Community Effort Innovative: Neighborhood-based design leads park renovations

Wissahickon Neighbors Park has a history of redevelopment. Situated on the corner of Terrace and Hermit Streets in Manayunk, the park is built on the site of a church that burned down in 1971. Following the fire, the city bought the land and built the park in 1976. As one of the first small neighborhood playgrounds in the city, Wissahickon Neighbors Park was originally considered to be a highly innovative use of space. But since its construction and major renovations in 1994, the park has been largely untouched.      
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Full Spectrum: The Greenhouse Projects exhibit combines historical science with modern growing methods in a high-tech eco-structure

Peeking out between the colonial brick buildings on South 5th Street, a 52-foot, ribcage-like structure is a stranger amidst the relics of Old City. Neon orange, green and blue plastic panels, as well as plant life, stick out from all angles. The structure is a greenhouse and part of “The Greenhouse Projects,” a special exhibit at the American Philosophical Society (APS) Museum.
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Pedal Pushers: Female cyclists are the key to Philly’s bicycular future. Here’s why—and how to get the spoke-averse in the saddle.

Philadelphia needs to get more women on bicycles, and not just because we look so fine in Lycra.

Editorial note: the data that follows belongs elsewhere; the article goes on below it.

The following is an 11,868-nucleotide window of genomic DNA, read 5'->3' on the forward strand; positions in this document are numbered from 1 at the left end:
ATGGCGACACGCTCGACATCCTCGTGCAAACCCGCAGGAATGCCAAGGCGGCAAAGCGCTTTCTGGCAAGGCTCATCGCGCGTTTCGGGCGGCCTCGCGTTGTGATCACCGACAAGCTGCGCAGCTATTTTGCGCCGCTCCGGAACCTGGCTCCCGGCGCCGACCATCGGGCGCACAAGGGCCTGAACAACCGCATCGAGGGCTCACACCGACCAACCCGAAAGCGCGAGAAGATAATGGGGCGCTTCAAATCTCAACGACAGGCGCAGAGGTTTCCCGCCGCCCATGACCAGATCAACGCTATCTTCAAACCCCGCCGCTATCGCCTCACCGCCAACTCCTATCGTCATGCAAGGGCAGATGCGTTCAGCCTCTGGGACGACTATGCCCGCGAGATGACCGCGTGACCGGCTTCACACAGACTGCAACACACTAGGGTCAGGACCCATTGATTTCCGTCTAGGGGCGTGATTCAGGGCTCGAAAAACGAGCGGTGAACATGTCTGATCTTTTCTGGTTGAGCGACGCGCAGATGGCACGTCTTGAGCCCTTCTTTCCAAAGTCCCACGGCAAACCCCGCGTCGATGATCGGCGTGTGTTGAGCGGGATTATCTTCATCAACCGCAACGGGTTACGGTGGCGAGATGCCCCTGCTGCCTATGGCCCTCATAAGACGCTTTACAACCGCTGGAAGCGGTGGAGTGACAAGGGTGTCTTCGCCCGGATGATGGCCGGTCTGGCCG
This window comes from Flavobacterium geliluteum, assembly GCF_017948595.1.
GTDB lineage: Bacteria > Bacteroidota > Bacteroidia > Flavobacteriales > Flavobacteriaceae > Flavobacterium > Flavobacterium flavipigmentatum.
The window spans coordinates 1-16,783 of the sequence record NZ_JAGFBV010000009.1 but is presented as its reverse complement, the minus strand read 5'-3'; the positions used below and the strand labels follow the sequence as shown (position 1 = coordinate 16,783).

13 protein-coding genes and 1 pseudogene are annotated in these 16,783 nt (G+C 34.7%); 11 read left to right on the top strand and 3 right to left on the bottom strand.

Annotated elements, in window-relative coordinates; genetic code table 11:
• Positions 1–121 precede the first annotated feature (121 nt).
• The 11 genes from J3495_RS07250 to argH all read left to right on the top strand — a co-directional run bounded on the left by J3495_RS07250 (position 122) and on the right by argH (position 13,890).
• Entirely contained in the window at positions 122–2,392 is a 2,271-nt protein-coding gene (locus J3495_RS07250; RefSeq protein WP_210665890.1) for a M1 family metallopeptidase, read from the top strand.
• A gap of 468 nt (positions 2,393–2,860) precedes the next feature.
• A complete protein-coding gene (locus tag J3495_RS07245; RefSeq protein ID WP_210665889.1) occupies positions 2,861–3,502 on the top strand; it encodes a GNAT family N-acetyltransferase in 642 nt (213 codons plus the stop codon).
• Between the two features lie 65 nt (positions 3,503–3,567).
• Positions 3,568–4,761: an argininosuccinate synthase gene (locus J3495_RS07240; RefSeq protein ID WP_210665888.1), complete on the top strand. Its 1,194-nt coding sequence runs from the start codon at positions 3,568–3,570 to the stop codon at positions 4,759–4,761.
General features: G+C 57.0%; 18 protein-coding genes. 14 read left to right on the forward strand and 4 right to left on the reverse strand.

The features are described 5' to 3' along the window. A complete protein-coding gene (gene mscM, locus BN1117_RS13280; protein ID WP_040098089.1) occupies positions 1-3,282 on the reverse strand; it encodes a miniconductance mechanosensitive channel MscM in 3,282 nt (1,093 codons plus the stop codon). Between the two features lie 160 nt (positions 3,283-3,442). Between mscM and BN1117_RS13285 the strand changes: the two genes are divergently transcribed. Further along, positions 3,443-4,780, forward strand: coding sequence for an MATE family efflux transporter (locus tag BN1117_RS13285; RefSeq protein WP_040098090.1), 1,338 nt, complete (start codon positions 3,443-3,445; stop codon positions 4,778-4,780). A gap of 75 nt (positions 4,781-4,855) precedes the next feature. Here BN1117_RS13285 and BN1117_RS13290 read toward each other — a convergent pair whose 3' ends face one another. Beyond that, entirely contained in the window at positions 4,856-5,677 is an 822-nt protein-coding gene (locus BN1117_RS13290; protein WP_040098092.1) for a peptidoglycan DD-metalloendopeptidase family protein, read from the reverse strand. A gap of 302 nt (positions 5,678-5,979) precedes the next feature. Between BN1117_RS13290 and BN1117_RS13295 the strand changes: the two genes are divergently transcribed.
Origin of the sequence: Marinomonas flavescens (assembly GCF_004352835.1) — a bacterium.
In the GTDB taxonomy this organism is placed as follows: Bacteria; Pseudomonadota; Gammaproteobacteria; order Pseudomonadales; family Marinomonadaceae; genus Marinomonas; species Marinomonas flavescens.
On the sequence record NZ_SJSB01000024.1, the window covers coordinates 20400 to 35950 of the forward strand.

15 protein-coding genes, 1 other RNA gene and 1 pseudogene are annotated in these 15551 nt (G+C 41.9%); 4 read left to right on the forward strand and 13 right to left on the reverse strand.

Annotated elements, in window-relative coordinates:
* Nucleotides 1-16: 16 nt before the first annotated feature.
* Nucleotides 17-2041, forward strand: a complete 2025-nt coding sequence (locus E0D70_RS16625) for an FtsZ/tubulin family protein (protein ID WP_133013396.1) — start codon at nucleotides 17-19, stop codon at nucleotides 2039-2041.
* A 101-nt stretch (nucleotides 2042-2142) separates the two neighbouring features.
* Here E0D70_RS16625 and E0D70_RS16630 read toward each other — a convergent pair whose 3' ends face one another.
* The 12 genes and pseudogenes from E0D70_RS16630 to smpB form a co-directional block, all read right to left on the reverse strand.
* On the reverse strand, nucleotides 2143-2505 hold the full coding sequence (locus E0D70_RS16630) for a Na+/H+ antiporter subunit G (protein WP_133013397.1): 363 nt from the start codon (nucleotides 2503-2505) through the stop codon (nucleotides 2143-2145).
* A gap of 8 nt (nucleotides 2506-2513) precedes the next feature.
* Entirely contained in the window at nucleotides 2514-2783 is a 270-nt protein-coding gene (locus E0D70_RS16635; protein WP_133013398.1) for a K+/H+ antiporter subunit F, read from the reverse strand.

The biology term “indicator species” is often used to describe female cyclists in urban areas. If the environment is suitable, a 2009 article in Scientific American argues, then the population will flourish. Though it sounds kinda clinical, it’s really just a way of saying women are perhaps the most important demographic for transforming a city with a cycling subculture into one with a cycling-centric city transport ecosystem. Why is that? Essentially, since women are generally more risk-averse than men, women will ride more often only as the perception of safety increases.

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Along for the Ride: Stephen Bilenky

If, like me, you routinely lust after the beautiful bicycles populating our fair city, then chances are you’ve probably coveted one of Stephen Bilenky’s custom creations. My first encounter occurred last spring on a ride with Curtis Anthony, owner of Via Bicycles. We were taking a rest under the cherry blossoms along MLK Drive when an insane tandem rolled up. It was light teal and deep purple.
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